In 1994, the U.S. Department of Energy (DOE) initiated a contract reform program intended to strengthen oversight capabilities and encourage the creation of contract and incentive structures, which would effectively facilitate the treatment of onsite contamination and waste. The remedia-tion and disposal of these legacy wastes is the core of the Department's environmental manage-ment mission (Government Accountability Office [GAO], 2003). Despite a concerted effort toward achieving the goals of the reform, progress has been slow. Many projects continue to necessitate cost and time extensions above those originally agreed upon. Although the Department insti-tuted an accelerated cleanup program in 2002, promising to shave some $50 billion and 35 years from its earlier cost and schedule projections, there have been delays in critical project areas that call into question the attainability of the proposed reductions (GAO, 2005). Numerous explana-tions have been offered as to why achieving these goals has proven so difficult, many of which have concluded that flawed contracting practices are to blame. This article concludes that the root of the problem is much deeper and that the organizational criticisms aimed at DOE are as much a legacy as the waste itself. Although the focus of this article is on large former nuclear weapons sites, these types of contracting and organizational issues are often found at other gov-ernment and private complex hazardous waste sites.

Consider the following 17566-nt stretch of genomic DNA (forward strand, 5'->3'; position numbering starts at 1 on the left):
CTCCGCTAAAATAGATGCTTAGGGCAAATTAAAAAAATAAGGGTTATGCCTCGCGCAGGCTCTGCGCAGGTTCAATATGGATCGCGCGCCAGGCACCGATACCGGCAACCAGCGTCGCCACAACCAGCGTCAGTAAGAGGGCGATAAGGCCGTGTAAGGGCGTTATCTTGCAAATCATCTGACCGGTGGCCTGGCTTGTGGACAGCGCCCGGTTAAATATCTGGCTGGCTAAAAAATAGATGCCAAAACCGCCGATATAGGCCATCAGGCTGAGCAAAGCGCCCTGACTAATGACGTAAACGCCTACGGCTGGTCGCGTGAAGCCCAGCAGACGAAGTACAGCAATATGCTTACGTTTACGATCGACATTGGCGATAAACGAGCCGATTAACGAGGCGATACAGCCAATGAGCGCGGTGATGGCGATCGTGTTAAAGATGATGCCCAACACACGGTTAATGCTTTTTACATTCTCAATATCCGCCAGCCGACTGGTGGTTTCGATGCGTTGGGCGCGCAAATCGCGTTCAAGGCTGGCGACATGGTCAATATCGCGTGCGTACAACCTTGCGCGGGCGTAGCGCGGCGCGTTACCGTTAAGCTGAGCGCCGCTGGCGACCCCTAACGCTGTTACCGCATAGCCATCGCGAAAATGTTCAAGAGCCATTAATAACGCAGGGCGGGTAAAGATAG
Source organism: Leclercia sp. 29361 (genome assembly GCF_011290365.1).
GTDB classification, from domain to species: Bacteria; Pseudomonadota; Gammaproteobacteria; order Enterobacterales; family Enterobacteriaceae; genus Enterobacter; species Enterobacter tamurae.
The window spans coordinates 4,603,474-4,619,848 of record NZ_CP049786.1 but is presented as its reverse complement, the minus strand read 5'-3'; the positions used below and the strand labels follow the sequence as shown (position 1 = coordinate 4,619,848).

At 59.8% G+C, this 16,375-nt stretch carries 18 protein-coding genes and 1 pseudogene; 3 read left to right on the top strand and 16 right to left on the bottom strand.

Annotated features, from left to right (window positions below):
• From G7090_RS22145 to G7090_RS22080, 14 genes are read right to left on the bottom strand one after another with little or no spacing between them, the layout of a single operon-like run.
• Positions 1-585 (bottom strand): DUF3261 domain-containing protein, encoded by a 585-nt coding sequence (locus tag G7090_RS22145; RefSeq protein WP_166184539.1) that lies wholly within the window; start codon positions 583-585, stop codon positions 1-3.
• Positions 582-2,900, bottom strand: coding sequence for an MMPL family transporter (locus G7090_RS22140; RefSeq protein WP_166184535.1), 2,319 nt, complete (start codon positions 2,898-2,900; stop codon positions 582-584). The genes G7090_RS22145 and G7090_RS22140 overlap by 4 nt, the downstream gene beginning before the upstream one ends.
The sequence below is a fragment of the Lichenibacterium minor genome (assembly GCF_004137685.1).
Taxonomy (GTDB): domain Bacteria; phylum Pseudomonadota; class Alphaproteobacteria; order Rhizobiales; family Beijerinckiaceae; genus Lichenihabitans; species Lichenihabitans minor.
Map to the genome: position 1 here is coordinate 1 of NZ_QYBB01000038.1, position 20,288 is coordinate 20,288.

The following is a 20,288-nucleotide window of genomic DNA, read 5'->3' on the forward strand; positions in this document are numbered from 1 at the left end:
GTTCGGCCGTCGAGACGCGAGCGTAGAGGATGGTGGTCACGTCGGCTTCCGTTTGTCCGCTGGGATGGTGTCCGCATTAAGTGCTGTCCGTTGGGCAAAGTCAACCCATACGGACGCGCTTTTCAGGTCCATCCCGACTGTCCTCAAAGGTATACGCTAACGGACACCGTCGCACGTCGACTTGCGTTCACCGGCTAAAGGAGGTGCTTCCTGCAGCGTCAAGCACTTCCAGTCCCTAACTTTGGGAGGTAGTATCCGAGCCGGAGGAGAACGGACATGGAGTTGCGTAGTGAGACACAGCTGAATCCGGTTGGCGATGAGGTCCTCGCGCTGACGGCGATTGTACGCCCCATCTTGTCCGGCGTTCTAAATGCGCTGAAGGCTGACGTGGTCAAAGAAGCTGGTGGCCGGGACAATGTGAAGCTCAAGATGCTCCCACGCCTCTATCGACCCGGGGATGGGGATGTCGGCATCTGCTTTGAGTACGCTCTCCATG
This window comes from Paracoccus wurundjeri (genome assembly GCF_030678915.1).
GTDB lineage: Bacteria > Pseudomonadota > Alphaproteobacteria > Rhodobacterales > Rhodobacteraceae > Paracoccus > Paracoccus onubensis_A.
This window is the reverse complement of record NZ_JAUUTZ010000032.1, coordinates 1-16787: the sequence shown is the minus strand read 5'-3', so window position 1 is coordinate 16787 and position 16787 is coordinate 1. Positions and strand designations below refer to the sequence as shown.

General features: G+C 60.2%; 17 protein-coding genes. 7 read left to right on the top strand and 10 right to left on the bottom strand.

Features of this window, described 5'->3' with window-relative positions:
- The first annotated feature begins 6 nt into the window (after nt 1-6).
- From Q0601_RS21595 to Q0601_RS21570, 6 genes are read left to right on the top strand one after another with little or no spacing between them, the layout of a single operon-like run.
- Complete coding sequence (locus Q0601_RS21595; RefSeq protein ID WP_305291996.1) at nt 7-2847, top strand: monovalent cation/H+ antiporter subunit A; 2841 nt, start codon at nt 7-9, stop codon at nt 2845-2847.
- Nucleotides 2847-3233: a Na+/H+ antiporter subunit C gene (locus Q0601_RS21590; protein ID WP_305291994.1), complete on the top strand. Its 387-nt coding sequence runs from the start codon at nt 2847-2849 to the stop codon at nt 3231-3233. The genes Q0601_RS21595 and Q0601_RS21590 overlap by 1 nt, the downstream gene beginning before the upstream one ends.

All Science Journal Classification (ASJC) codes
- Environmental Engineering
- Waste Management and Disposal